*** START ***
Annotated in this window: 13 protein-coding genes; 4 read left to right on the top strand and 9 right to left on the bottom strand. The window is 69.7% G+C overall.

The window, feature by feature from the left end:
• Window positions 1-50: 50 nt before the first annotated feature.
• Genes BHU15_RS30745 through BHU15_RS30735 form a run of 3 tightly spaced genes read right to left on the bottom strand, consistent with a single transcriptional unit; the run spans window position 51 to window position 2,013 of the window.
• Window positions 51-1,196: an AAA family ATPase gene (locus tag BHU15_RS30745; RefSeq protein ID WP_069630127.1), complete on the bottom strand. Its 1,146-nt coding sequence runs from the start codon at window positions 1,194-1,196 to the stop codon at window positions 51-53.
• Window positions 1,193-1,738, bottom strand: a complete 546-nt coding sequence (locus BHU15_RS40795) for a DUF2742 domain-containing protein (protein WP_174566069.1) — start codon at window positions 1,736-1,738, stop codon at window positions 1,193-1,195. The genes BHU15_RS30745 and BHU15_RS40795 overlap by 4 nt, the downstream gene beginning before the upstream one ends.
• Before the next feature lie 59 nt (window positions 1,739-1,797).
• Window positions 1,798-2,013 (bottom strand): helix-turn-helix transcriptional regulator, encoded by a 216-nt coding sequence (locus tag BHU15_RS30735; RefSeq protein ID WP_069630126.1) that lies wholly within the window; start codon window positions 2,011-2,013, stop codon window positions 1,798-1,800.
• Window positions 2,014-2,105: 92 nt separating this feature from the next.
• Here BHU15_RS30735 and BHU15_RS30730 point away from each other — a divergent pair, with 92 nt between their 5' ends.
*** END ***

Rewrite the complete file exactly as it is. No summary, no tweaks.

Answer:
Annotated in this window: 13 protein-coding genes; 4 read left to right on the top strand and 9 right to left on the bottom strand. The window is 69.7% G+C overall.

The window, feature by feature from the left end:
• Window positions 1-50: 50 nt before the first annotated feature.
• Genes BHU15_RS30745 through BHU15_RS30735 form a run of 3 tightly spaced genes read right to left on the bottom strand, consistent with a single transcriptional unit; the run spans window position 51 to window position 2,013 of the window.
• Window positions 51-1,196: an AAA family ATPase gene (locus tag BHU15_RS30745; RefSeq protein ID WP_069630127.1), complete on the bottom strand. Its 1,146-nt coding sequence runs from the start codon at window positions 1,194-1,196 to the stop codon at window positions 51-53.
• Window positions 1,193-1,738, bottom strand: a complete 546-nt coding sequence (locus BHU15_RS40795) for a DUF2742 domain-containing protein (protein WP_174566069.1) — start codon at window positions 1,736-1,738, stop codon at window positions 1,193-1,195. The genes BHU15_RS30745 and BHU15_RS40795 overlap by 4 nt, the downstream gene beginning before the upstream one ends.
• Before the next feature lie 59 nt (window positions 1,739-1,797).
• Window positions 1,798-2,013 (bottom strand): helix-turn-helix transcriptional regulator, encoded by a 216-nt coding sequence (locus tag BHU15_RS30735; RefSeq protein ID WP_069630126.1) that lies wholly within the window; start codon window positions 2,011-2,013, stop codon window positions 1,798-1,800.
• Window positions 2,014-2,105: 92 nt separating this feature from the next.
• Here BHU15_RS30735 and BHU15_RS30730 point away from each other — a divergent pair, with 92 nt between their 5' ends.